Not long into Jason Reitman's superb dramedy Up in the Air, it's obvious that Anna Kendrick is a major player this award season.
Kendrick, 24, nearly accomplishes what seems impossible — upstaging George Clooney — playing Natalie Keener, a type A-to-Z personality throwing a huge wrench into the life of Clooney's compulsively frequent flier.
Apparently the National Board of Review agrees. Kendrick was honored by the critics group Thursday as 2009's best supporting actress, while Up in the Air was voted best picture, Clooney shared best actor honors with Morgan Freeman (Invictus), and Reitman's screenplay co-written with Sheldon Turner also won.
Up in the Air opens Friday at AMC Woodlands 20 in Oldsmar, expanding to more Tampa Bay theaters by Dec. 25.
Friday morning, Kendrick called the Times five minutes earlier than planned (that's so Natalie). After congratulations, the first question for her was a no-brainer:
When did you find out about the award, and how did you celebrate?
I was on a plane from JFK to LAX that was delayed, so we're sitting on the runway and Jason called to tell me. I was trying to be quiet around all the other passengers. Sigourney Weaver was on the plane and I was trying to not disturb Miss Weaver with my good news.
We had a little cocktail party planned last night, anyway, and a Q&A, so I actually got to see George and Jason as soon as I got off the plane, so that was great. They're so, so sweet. George is constantly telling people that I steal the movie but that's just a mark of what a gentleman he is.
Jason told me he wrote Natalie with you in mind after seeing you in Rocket Science. What's it like to be part of someone's creative process like that?
I was so thrilled and completely bewildered. I was so in the mode of trying to prove that I wasn't out of my league that I tried to play it cool, like that kind of thing happens all the time.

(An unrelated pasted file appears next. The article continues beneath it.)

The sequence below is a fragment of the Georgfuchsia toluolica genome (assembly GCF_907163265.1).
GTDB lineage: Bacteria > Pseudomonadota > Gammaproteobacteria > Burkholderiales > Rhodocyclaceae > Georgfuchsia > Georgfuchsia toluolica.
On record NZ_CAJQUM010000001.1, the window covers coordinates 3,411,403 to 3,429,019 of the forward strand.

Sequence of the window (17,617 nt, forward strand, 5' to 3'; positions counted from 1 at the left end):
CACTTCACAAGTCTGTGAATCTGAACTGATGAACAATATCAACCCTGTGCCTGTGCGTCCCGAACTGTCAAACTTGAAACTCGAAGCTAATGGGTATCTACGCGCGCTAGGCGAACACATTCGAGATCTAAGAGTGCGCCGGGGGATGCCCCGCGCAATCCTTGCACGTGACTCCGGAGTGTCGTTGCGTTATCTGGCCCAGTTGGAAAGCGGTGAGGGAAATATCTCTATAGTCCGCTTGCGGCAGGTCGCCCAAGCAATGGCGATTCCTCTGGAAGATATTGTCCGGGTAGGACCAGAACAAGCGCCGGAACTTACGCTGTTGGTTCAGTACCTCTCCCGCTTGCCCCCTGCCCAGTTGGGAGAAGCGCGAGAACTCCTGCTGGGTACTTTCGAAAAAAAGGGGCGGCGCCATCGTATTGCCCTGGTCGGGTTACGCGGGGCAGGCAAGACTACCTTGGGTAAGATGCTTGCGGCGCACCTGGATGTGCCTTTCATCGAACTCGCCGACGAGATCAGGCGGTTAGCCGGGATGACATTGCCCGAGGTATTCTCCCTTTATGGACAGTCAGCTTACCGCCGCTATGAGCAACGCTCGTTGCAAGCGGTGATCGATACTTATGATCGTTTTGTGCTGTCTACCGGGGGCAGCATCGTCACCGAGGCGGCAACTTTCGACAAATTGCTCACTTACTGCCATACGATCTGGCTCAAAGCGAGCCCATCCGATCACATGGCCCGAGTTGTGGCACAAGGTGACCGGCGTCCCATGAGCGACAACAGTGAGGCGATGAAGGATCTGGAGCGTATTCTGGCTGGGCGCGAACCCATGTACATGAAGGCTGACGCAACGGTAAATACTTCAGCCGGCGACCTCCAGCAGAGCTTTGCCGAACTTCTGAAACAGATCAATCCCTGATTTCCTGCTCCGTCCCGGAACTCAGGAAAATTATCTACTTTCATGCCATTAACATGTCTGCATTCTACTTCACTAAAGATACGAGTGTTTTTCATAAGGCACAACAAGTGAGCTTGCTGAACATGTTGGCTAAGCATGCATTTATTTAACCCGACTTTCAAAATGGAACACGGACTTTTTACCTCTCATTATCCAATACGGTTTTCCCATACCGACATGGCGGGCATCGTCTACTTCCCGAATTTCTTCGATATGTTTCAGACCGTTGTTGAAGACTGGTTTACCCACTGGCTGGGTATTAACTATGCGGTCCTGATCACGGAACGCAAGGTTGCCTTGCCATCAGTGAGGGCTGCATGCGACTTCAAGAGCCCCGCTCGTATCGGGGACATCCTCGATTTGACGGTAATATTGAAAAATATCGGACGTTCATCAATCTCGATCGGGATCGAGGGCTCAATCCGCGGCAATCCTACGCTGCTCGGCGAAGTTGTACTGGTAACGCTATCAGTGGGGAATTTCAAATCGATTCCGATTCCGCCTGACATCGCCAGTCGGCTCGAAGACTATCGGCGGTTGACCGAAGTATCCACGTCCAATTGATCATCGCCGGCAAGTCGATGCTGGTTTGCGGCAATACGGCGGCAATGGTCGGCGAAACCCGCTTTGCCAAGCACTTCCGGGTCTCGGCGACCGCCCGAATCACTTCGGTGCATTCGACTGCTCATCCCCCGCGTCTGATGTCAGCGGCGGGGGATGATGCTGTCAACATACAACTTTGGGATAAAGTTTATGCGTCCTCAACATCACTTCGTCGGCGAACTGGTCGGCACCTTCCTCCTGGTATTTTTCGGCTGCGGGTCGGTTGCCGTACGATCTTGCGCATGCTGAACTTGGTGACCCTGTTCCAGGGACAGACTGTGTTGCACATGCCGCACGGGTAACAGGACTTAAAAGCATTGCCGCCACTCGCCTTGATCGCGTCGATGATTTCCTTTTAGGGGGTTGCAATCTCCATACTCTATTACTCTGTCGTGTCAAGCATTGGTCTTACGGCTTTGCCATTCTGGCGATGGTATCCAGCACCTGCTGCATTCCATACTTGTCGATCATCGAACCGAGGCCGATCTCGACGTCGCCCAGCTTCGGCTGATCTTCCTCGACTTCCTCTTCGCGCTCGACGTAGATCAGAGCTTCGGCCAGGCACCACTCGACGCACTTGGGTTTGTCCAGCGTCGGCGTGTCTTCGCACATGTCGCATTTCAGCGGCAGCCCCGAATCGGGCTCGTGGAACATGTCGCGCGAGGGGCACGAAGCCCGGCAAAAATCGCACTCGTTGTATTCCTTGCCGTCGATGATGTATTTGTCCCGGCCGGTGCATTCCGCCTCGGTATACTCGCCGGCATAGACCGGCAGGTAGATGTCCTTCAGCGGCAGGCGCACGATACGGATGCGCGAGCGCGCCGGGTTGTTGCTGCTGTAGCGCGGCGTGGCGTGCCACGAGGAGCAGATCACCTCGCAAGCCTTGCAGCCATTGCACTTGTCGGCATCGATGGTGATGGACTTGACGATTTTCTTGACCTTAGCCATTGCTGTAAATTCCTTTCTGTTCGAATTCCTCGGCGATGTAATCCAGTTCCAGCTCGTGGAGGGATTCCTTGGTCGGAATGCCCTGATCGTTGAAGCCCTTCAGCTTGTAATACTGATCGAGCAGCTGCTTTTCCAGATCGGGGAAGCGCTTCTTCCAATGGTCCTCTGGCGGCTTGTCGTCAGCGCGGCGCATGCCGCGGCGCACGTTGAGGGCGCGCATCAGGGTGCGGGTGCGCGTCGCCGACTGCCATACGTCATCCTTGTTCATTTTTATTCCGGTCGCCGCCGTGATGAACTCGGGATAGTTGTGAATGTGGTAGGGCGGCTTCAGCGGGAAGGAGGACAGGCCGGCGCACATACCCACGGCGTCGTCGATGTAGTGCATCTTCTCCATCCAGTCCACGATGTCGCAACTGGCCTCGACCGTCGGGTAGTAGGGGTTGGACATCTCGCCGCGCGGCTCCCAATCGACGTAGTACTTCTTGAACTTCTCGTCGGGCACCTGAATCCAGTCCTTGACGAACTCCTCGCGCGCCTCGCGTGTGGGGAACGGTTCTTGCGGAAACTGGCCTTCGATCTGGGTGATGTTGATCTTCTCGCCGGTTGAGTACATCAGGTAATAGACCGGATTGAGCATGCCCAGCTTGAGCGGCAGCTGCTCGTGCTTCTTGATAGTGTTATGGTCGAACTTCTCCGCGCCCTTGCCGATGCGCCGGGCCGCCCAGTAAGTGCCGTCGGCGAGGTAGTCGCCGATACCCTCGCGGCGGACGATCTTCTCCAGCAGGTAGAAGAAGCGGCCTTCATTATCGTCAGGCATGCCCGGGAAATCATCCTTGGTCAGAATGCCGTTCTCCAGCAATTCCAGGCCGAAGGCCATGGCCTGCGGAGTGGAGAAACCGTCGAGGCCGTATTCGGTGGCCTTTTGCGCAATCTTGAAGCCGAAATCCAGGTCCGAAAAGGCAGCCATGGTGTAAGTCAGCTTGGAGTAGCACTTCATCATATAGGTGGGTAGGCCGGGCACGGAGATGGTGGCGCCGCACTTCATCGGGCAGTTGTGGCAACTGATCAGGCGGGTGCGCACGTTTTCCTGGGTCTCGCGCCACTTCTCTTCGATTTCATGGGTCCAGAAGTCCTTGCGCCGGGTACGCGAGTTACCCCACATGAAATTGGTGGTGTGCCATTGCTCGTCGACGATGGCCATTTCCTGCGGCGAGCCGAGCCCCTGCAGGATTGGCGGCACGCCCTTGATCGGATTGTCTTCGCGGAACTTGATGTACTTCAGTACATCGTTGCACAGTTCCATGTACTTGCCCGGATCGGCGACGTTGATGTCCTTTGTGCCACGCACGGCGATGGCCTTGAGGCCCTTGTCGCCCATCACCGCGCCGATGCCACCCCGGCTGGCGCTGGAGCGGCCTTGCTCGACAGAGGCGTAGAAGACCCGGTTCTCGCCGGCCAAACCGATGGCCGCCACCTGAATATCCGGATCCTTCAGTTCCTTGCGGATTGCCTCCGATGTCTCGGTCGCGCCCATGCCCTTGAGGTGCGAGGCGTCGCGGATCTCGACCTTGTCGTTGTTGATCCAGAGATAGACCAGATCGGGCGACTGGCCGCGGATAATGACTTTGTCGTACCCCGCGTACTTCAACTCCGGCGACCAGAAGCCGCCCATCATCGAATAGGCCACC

Did it help playing Natalie's internal insecurities?
Yeah. I'm basically completely out of my element in the movie. As much as it was this incredible, supportive environment, there was part of me wondering if I'd be fired every day. It definitely helped.
You play an uptight person here, Bella's pushy conscience in the Twilight movies, and I remember your little Lady Macbeth in Camp. Is that how filmmakers see you, or is it you?
There are so many times in my life when I wish I was more assertive, or stood up for myself more, really say what's on my mind. So, I kind of revel in playing these characters who are so self-assured and ambitious. I like exercising a part of myself that I don't get to do in real life.
I have to ask, as everyone does, I'm sure: What's it like working with Clooney?
It's amazing. He's the kind of guy who understands the effect he has on people and goes out of his way to make you feel like he's not George Clooney. He's just this goofy guy you're going to be working with.
He's also a notorious prankster on the set. But I read that you're disappointed that you were never a target.
So many people have asked what pranks he pulled on me and I don't have anything to say. When I saw him at the premiere in L.A., I was like: "Damn you for not pulling a prank on me. You screwed me, Clooney."
What makes Jason so good at what he does?
Jason sees humanity in all people. The amazing thing about him is the way he finds good in people who aren't understood by all people; a tobacco lobbyist (Thank You for Smoking), a pregnant teenager (Juno), people who fire people for a living in this movie. He wants to find heart in those people and comes from the compassion in him. It doesn't hurt that he's a freakin' genius.
Are a superstitious person?
Not really. Sometimes I don't talk about roles before I start. I didn't tell anybody about Up in the Air for, like, weeks. I sat on it for ages because I feel as soon as you start celebrating, something can go wrong.
So, I shouldn't mention the O-word (Oscar)?
Oh, um, probably not. (Laughs)
Steve Persall can be reached at email@example.com or (727) 893-8365. Read his blog at blogs.tampabay.com/movies.